The unity of the Ummah in the meantime is held together by the Ummah's role as the Islamic movement. The Islamic movement, as demonstrated in earlier discussion, has the network of mosques, political culture, common memory and shared expectations necessary to hold it together until a higher stage of cohesion is reached. The highest stage of cohesion is of course the Islamic State. The entire Ummah will not reach this level of cohesion at once. Progress will be uneven and often difficult. At the present time the Islamic movement in Iran has already brought about an Islamic Revolution and an Islamic State has been established within the territories of the former Iranian nation-State. In Iran alone has the complete merger of the Islamic State and the Islamic movement been achieved. There the State is the movement, and the movement is the State. This is the configuration between the State and the movement first established in the earliest history of Islam. This would also be the ideal situation if Iran were the entire Ummah. The fact, however, is that Iran is a very small part of the Ummah and of the Islamic movement. Only 40 million Muslims live in Iran whereas the Ummah consists of a thousand million faithful.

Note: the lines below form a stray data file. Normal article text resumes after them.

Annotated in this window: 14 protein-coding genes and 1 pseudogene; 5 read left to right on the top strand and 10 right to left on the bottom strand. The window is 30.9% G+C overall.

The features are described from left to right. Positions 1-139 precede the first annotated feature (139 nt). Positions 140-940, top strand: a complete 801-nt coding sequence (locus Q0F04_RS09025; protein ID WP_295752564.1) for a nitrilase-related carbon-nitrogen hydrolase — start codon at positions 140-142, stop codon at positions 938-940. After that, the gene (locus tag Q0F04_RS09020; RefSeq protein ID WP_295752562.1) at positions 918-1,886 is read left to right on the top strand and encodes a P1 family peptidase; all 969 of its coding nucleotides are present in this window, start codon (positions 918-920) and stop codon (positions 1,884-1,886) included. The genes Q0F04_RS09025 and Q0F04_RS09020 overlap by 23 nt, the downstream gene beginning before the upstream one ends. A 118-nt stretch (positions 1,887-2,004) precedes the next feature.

There is, then, a new situation that has not existed before: the emergence of an Islamic State in a small area of the Ummah. A relationship between the Islamic State and the worldwide Islamic movement has to be forged. The two have to become partners in the task of making the history that lies ahead. The geographical Islamic State and the Islamic movement without boundaries are in fact indispensable to each other. The Islamic State, in the final analysis, cannot be confined to or defended within a geographical area. Even when, as now, the Islamic State is limited to a small geographical area it must be defended by Muslims all over the world. The military defence of the Islamic State is only a limited form of defence. The ultimate defence of the Islamic State lies in the State's ability to identify itself with the global Islamic movement and the Ummah's commitment to protect the Islamic State. The Islamic State has advantages of mobilized resources and centralized institutions which the Islamic movement lacks, but the Islamic movement has the flexibility, diversity, versatility and all the other advantages of an 'open system' which are of great value to the Islamic State. Once the 'open system' of the Islamic movement and the mobilized resources of the Islamic State have been brought together, the result will be a partnership as powerful and invincible as history has ever known. The forging of such a partnership between the Islamic State and the Islamic movement is the greatest single task of our time. Once this initial partnership has been established other Islamic Revolutions and new Islamic States will inevitably follow.